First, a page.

A diet heavy in meat may help worsen kidney function in women with mild kidney disease, a study released this week suggests.
But researchers found that a relatively high protein intake--an approach many people now use to lose weight--does not appear to promote kidney problems in women with healthy kidneys.
Some experts have worried that high-protein diets, when sustained over time, might run the risk of kidney damage. But the new study failed to find such a connection in most women.
In the majority of women studied, a relatively high protein intake appears to have no significant adverse impact on kidney function. But too much protein, particularly protein from meat, may be harmful to women with mildly reduced kidney function, say the researchers from Harvard Medical School in Boston, Massachusetts. In this group of women, a high-protein diet was associated with greater long-term decline in kidney function.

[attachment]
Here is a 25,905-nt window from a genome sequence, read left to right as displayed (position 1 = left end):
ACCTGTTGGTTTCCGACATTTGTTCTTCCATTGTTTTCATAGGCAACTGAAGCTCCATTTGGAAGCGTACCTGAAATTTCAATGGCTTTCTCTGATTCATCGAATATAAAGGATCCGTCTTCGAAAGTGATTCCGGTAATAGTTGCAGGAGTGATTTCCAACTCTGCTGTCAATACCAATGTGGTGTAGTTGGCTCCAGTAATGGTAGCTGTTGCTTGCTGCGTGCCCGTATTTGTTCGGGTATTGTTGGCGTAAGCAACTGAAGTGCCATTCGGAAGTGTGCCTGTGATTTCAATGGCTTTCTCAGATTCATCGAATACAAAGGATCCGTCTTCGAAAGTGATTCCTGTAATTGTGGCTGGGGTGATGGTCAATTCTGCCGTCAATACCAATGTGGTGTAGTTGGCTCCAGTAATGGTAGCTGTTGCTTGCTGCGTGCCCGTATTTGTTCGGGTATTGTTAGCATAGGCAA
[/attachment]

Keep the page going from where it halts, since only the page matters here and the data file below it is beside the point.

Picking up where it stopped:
The researchers advised women who are at risk of mildly reduced kidney function--including older women and those with diabetes or high blood pressure--to talk to a healthcare professional to see whether the risks of a high-protein diet outweigh any benefits.
High levels of non-dairy animal protein, but not dairy protein or vegetable protein, were associated with reduced kidney function in women with mild dysfunction at the study's start.
Diabetes and high blood pressure are the major causes of kidney disease in North America. People with these conditions should make sure they are screened for kidney disease, which can increase the risk of cardiovascular disease and death.
Although the study included only women and few African Americans, the researchers said the findings are not likely to be limited to white women.
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